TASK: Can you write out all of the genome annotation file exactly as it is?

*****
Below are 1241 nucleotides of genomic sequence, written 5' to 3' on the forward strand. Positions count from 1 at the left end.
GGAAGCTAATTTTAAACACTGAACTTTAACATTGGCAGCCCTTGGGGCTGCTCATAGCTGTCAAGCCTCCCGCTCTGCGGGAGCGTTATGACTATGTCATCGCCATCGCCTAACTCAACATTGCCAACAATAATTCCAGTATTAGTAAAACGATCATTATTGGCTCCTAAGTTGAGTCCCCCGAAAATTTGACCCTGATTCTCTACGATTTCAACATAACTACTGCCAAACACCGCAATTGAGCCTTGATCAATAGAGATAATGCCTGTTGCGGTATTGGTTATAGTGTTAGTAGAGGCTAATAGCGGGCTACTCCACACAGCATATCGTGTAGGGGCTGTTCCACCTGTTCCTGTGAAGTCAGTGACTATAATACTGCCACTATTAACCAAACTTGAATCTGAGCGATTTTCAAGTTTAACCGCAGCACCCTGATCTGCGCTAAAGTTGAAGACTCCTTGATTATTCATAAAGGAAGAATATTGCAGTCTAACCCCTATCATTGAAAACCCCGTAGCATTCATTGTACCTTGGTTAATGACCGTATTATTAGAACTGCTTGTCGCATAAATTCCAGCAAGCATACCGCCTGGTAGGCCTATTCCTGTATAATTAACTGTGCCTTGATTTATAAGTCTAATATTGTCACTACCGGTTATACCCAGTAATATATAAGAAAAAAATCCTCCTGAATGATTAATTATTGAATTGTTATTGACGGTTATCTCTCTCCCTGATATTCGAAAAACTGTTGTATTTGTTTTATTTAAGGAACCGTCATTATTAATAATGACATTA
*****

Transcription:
Below are 1241 nucleotides of genomic sequence, written 5' to 3' on the forward strand. Positions count from 1 at the left end.
GGAAGCTAATTTTAAACACTGAACTTTAACATTGGCAGCCCTTGGGGCTGCTCATAGCTGTCAAGCCTCCCGCTCTGCGGGAGCGTTATGACTATGTCATCGCCATCGCCTAACTCAACATTGCCAACAATAATTCCAGTATTAGTAAAACGATCATTATTGGCTCCTAAGTTGAGTCCCCCGAAAATTTGACCCTGATTCTCTACGATTTCAACATAACTACTGCCAAACACCGCAATTGAGCCTTGATCAATAGAGATAATGCCTGTTGCGGTATTGGTTATAGTGTTAGTAGAGGCTAATAGCGGGCTACTCCACACAGCATATCGTGTAGGGGCTGTTCCACCTGTTCCTGTGAAGTCAGTGACTATAATACTGCCACTATTAACCAAACTTGAATCTGAGCGATTTTCAAGTTTAACCGCAGCACCCTGATCTGCGCTAAAGTTGAAGACTCCTTGATTATTCATAAAGGAAGAATATTGCAGTCTAACCCCTATCATTGAAAACCCCGTAGCATTCATTGTACCTTGGTTAATGACCGTATTATTAGAACTGCTTGTCGCATAAATTCCAGCAAGCATACCGCCTGGTAGGCCTATTCCTGTATAATTAACTGTGCCTTGATTTATAAGTCTAATATTGTCACTACCGGTTATACCCAGTAATATATAAGAAAAAAATCCTCCTGAATGATTAATTATTGAATTGTTATTGACGGTTATCTCTCTCCCTGATATTCGAAAAACTGTTGTATTTGTTTTATTTAAGGAACCGTCATTATTAATAATGACATTA